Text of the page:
Open Offices, Presenteeism Seen as Causes of Flu Season’s Economic Toll

Open Offices, Presenteeism Seen as Causes of Flu Season’s Economic Toll

The US is currently suffering through the worst flu season since 2009, with the highly virulent H3N2 strain, which first emerged in the deadly “Hong Kong flu” pandemic of 1968-69, sending Americans to the hospital in great numbers. Making matters worse is that the flu vaccine this year is only about 30 percent effective against the H3N2 virus, though doctors still recommend that adults get themselves vaccinated.

Between employee absences, lost productivity, and the risk of the disease spreading in the workplace, a harsh flu season is extraordinarily costly to employers. The outplacement consultancy Challenger, Gray & Christmas, which tallies the economic impact of the flu each year, originally estimated that this year’s virus would cost the US $9.4 billion in lost productivity; in a press release issued on Wednesday, Challenger more than doubled that projection to $21.4 billion, based on updated information from the Centers for Disease Control suggesting that approximately 25 million American workers will have caught the flu by the time the season is over.

Challenger also ventured the theory that the open-plan offices adopted by many US organizations in the past decade could be exacerbating the impact of this particularly virulent flu in the workplace:

“The flu season is still going strong and workers continue to fall ill. One potential driver of the spread of the flu could be the open office trend that so many companies implemented in the last decade,” said Andrew Challenger, Vice President of global outplacement consultancy Challenger, Gray & Christmas, Inc. “When you take away walls, workers are in near constant contact with one another. During an aggressive flu season, this could affect entire companies, especially for the small and mid-size firms and start-ups that so often utilize this concept,” said Challenger.

Challenger recommends that organizations treat common spaces “as gyms treat exercise equipment”: clean them daily with disinfectant and make sure to keep a steady supply of soap and hand sanitizer available.

The consultancy also recommends allowing employees to stay home sick without fear of losing their jobs and to implement flexible leave policies to allow parents to care for sick children. Unfortunately, millions of Americans lack access to paid sick leave, meaning they must choose between going to work sick and forgoing their pay. Most of these individuals are low-income workers who often can’t afford to lose a day’s pay, so they go to work and muddle through.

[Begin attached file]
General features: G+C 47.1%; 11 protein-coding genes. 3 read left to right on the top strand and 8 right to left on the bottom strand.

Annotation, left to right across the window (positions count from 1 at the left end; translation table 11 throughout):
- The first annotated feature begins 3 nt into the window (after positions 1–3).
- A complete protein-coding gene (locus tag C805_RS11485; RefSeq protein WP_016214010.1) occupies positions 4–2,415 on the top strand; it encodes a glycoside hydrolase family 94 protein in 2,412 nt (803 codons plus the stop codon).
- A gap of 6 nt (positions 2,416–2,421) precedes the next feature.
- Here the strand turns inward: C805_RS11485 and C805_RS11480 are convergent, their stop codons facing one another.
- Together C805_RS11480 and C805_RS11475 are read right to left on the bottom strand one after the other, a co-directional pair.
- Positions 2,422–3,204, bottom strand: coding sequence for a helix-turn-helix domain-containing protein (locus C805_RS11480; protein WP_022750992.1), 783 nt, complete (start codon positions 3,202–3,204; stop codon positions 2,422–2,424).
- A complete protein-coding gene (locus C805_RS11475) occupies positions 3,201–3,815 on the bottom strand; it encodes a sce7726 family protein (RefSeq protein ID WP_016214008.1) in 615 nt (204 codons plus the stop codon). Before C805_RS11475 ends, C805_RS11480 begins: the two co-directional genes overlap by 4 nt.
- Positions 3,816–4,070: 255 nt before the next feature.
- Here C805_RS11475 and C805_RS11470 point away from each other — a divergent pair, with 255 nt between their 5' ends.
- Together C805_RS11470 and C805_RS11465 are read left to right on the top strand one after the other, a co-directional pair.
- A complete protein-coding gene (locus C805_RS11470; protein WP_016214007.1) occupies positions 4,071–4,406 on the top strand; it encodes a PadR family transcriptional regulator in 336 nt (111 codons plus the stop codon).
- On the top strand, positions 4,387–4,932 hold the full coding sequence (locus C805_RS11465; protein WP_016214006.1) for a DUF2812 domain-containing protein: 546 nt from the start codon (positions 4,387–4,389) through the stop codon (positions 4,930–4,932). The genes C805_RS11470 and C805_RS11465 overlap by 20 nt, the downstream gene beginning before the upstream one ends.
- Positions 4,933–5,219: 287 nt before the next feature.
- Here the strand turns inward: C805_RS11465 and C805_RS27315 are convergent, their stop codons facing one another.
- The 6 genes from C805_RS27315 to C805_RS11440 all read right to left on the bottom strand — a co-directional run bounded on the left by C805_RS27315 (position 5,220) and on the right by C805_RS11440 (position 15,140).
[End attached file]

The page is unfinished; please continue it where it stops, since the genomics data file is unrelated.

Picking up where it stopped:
In the past decade, several studies have concluded that this phenomenon of “presenteeism” is making flu epidemics worse and that when more employees have access to paid sick leave, the number of infections decreases significantly. Studies have also shown that paid sick leave is beneficial to both employees and employers by improving workplace health and safety. At the Washington Post, Christopher Ingraham highlights some more recent research on how access to paid sick leave helps reduce the incidence of flu:

More recently, a paper published in PLOS One last year found that access to paid sick leave made employees significantly more likely to stay home when dealing with an influenza-like illness. “We conclude that access to [paid sick days] is likely to reduce the spread of disease in workplaces by increasing the rate at which sick employees stay home from work, and reduce the economic burden of staying home on minorities, women, and families,” that report concluded.

Although employers who don’t currently offer paid sick leave might balk at the costs, a substantial body of research suggests paid sick days might effectively pay for themselves by reducing overall rates of absenteeism. A study published last year by researchers at the CDC found that “providing paid sick leave to workers who lack it might help decrease the number of workdays lost as a result of flu and similar illnesses by nearly 4 to 11 million per year,” resulting in an overall cost savings of $1 billion to $2 billion.